CRN 84806 • HIST 5339 (A) • Upper Division • 3 Credit Hours
Tu & Th • 11:00 AM – 12:15 AM • Forest Drive 1107
Instructor: Robert Batchelor PhD
Ethnicity and Nationalism
CRN 89471 • POLS 3335 (A) • Upper Division • 3 Credit Hours
Tu & Th • 9:30 AM – 10:45 AM • Carroll 2226
Instructor: Srobana Bhattacharya PhD
Comparative Political Conflict
CRN 83379 • POLS 4031 (A) • Upper Division • 3 Credit Hours
Tu & Th • 3:30 PM – 4:45 PM • Carroll 2226
Instructor: Srobana Bhattacharya PhD
Religion and Politics
CRN 86684 • RELS 3030 (B) • Upper Division • 3 Credit Hours
Tu & Th • 2:00 PM – 3:15 PM • Newton 1108
Instructor: Finbarr Curtis PhD
Race and Ethnicity
CRN 89426 • SOCI 3235 (A) • Upper Division • 3 Credit Hours
Mo, We & Fr • 9:05 AM – 9:55 AM • Carroll 2240
Instructor: William Smith PhD
World Literature 2 (Irish Emphases)
CRN 82214 • ENGL 2112 (N) • Lower Division • 3 Credit Hours
Mo & We • 2:30 PM – 3:45 PM • Carroll 2239
Instructor: Howard Keeley PhD
The interdisciplinary Minor in Irish Studies is achieved by successfully completing 15 credit hours of approved coursework. Three of those hours may be at the lower division. Each spring on campus, the university offers the lower-division Introduction to Irish Culture course (worth three hours), which is non-mandatory. Six hours are available through the Inquiry in Ireland® program during Summer Term A; and seven hours are available through the Summer Semester in Ireland® program during Summer Term B. Email the Center to set up a meeting about the Minor: irish@georgiasouthern.edu. It's a solid educational investment, for it globalizes your résumé.
One of Ireland's foremost public intellectuals, Waterford native Roy F. Foster has, since 1991, been Carroll Professor of Public History at Hertford College, University of Oxford. Foster earned his PhD in history from the University of Dublin (Trinity College). He is a Fellow of the British Academy, the Royal Historical Society, and the Royal Society of Literature. He is also an honorary Member of the Royal Irish Academy. He specializes in modern Irish cultural, social, and political history but also produced the authorized two-volume biography of the poet W.B. Yeats. The most recent of his dozen or so books is Vivid Faces: The Revolutionary Generation in Ireland, 1890-1923 (London: W.W. Norton, 2014). • CIRT is delighted to be joining Georgia State University and other Georgia institutions on the host committee for Prof. Foster's visit to our state. He will present the keynote lecture at the annual Southern meeting of the American Conference for Irish Studies during 14-16 April 2016 (venue TBA).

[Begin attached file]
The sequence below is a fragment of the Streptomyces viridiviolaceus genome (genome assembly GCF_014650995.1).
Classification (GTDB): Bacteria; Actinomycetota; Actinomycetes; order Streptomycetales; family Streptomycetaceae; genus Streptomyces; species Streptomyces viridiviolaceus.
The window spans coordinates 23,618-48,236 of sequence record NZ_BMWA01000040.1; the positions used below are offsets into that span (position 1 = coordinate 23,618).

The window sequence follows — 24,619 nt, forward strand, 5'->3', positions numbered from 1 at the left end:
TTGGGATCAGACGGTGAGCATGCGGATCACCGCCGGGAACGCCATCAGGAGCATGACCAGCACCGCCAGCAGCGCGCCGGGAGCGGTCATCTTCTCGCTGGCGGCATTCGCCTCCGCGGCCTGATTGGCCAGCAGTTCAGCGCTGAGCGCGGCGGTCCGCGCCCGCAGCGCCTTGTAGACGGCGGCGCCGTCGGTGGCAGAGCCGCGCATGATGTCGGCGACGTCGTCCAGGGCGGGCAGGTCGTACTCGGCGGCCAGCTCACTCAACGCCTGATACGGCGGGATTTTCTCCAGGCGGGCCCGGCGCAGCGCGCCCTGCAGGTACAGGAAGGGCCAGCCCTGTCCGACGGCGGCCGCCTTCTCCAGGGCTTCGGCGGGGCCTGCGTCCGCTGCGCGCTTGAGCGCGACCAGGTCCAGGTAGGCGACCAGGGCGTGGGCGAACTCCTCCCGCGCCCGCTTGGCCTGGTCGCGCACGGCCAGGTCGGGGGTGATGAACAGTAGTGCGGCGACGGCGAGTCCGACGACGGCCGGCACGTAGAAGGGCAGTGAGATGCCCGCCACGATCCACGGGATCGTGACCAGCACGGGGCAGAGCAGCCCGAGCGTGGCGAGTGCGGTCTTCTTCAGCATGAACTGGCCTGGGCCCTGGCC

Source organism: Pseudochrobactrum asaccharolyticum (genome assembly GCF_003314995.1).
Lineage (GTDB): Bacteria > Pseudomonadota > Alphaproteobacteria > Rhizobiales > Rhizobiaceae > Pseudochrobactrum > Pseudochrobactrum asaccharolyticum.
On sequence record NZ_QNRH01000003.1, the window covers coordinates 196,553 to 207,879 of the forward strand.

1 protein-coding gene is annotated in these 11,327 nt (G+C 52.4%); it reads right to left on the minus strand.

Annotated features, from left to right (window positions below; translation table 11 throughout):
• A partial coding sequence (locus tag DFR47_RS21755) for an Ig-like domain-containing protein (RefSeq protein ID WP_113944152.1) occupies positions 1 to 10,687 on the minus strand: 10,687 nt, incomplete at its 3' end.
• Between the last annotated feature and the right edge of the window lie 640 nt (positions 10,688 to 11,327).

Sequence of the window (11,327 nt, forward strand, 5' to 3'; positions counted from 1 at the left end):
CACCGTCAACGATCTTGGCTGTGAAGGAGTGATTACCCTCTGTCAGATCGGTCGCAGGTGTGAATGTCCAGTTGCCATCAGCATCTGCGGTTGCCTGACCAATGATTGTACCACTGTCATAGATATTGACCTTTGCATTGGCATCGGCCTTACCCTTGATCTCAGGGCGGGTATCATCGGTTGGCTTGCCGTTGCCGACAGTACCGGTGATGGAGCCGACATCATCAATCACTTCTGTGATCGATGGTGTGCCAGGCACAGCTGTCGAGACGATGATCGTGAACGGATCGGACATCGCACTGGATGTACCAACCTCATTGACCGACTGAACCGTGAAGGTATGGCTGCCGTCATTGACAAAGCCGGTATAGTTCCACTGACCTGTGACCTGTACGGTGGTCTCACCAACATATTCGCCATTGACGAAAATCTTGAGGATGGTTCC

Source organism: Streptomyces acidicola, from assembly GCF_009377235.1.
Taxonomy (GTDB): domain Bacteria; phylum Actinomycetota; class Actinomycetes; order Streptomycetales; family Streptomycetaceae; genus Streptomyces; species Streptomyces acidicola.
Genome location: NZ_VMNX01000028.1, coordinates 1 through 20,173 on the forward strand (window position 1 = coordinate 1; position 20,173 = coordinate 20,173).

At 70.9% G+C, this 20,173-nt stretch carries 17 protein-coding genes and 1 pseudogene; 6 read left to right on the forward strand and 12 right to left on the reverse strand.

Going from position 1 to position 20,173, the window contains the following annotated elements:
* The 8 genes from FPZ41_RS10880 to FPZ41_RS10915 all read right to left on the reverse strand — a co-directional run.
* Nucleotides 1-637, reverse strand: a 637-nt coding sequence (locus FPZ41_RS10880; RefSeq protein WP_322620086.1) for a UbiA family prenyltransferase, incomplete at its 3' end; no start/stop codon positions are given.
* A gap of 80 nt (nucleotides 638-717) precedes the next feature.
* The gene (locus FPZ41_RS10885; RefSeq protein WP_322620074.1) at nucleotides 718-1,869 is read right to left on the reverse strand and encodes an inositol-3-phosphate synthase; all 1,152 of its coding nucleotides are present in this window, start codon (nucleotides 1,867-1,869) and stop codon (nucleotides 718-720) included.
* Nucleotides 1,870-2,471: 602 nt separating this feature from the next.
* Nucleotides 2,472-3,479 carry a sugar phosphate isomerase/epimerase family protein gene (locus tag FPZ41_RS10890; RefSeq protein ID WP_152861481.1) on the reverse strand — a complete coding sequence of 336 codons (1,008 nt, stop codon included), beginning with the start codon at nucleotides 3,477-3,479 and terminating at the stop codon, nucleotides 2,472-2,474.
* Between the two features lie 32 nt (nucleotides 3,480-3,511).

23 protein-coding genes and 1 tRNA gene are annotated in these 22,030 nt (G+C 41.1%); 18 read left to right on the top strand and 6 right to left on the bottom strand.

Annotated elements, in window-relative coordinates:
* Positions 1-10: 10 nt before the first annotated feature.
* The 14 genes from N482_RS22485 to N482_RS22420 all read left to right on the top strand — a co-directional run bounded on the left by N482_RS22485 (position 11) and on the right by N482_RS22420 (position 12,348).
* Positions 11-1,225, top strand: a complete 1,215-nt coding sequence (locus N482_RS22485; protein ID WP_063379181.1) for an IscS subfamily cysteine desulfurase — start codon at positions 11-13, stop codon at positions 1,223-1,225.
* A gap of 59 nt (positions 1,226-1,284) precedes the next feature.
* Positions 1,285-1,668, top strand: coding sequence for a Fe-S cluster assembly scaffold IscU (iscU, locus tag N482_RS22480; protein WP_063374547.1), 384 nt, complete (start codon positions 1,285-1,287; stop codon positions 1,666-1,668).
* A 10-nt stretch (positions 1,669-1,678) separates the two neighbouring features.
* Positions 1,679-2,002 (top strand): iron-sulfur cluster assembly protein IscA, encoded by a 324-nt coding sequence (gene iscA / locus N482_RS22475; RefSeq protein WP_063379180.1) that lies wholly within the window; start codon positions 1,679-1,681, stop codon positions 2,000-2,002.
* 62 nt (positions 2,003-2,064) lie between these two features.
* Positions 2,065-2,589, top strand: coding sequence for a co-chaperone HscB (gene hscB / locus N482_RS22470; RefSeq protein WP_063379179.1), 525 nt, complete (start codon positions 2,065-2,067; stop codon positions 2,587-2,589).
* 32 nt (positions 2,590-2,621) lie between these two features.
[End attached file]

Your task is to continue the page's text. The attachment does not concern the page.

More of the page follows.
The hinges of friendship: Hibernian Society of Savannah (click image below for more)
18 June - 23 July 2015 • For the eighth consecutive year, Georgia Southern undergraduate students constituted the largest group within the Summer Semester in Ireland® program that the Center for Irish Research and Teaching developed on behalf of the European Council of the University System of Georgia, the third-largest university system in the United States. Pictured below are just a handful of our Eagles, accompanied by 2015 program co-leader and CIRT affiliate-faculty member Dr. Dustin Anderson (bottom row, far left). The scholarly party holds a "True Blue" or university pride sign atop Vinegar Hill (beside Enniscorthy, Co. Wexford), site of a key battle during the 1798 Rebellion, which sought an independent Irish republic.
Each of the record 65 participating students chose from a "menu" of 12 lower- and upper-division Irish-themed courses across the following disciplines: art, film & theater, history, literature, music, and psychology.
The upper-division history course focused on the phase of the Irish independence struggle that spanned 1912-1922. The instructor, Dr. Gary Sprayberry (Chair, Department of History, Columbus State University) reflects, "It's a privilege to expose our Georgia undergraduates to a seminal historical decade while on the ground in Ireland. I can't overstate the educational value of the experiential-learning model that Georgia Southern's CIRT has carefully built with its Irish partner, Waterford Institute of Technology." Incidentally, after Dublin city, Enniscorthy (pictured above) was the most active community during the Rising that occurred during Easter week 1916.
One innovative upper-division course for 2015 was Queer Ireland: Literature and Culture, taught by Georgia Southern instructor Dr. Margaret Sullivan, a CIRT affiliate-faculty member. Among other things, the course examined Ireland's gay and lesbian heritage, exemplified in the likes of dramatist Oscar Wilde and human-rights advocate and nationalist freedom-fighter Roger Casement. These historical figures provide a powerful lens through which to consider the May 2015 referendum that saw Ireland become the first country on earth to approve same-sex marriage in a nationwide popular vote (62% "yes"). According to the New York Times (23 May 2015), Ireland's fair-mindedness towards its LGBT population puts it "in the vanguard of social change" internationally.
On occasion, St. Paul, Minnesota, native F. Scott Fitzgerald (1896-1940) would sign off with the phrase "Gaelicly yours." During the period 4-11 July 2015, the Center for Irish Research and Teaching was pleased to partner with the F. Scott Fitzgerald Society and the School of Humanities, Waterford Institute of Technology (in Waterford, Ireland's oldest city) to host a major international conference focused primarily on Fitzgerald's understanding of himself as Irish-American.
In his posthumously published memoir A Movable Feast (1964), Ernest Hemingway described his friend Fitzgerald as exhibiting "very fair wavy hair, a high forehead, excited and friendly eyes, and a delicate, long-lipped Irish mouth." Certainly, Fitzgerald's pen frequently tended to matters Irish. In Tender is the Night (1934), principal character Dick Driver's voice "woo[s] the world" on account of the "faint Irish melody running through it." While, earlier, in The Beautiful and the Damned (1922), "Irish girls...[cast] their eyes...upon a society" that includes "young Tammany politicians." That novel's Anthony Patch lyrically describes to his girlfriend Geraldine Burke "Chevalier O'Keefe": "[a] creature of my splendid mind"; "a semi-fictional Irishman." He elaborates that O'Keefe exemplified "the wild sort" of Hibernian: a gent with with "a genteel brogue and 'reddish hair'" who—"exiled from Erin [to France] in the late days of chivalry"—lived his days as "a sentimentalist...a vain fellow, a man of wild passions."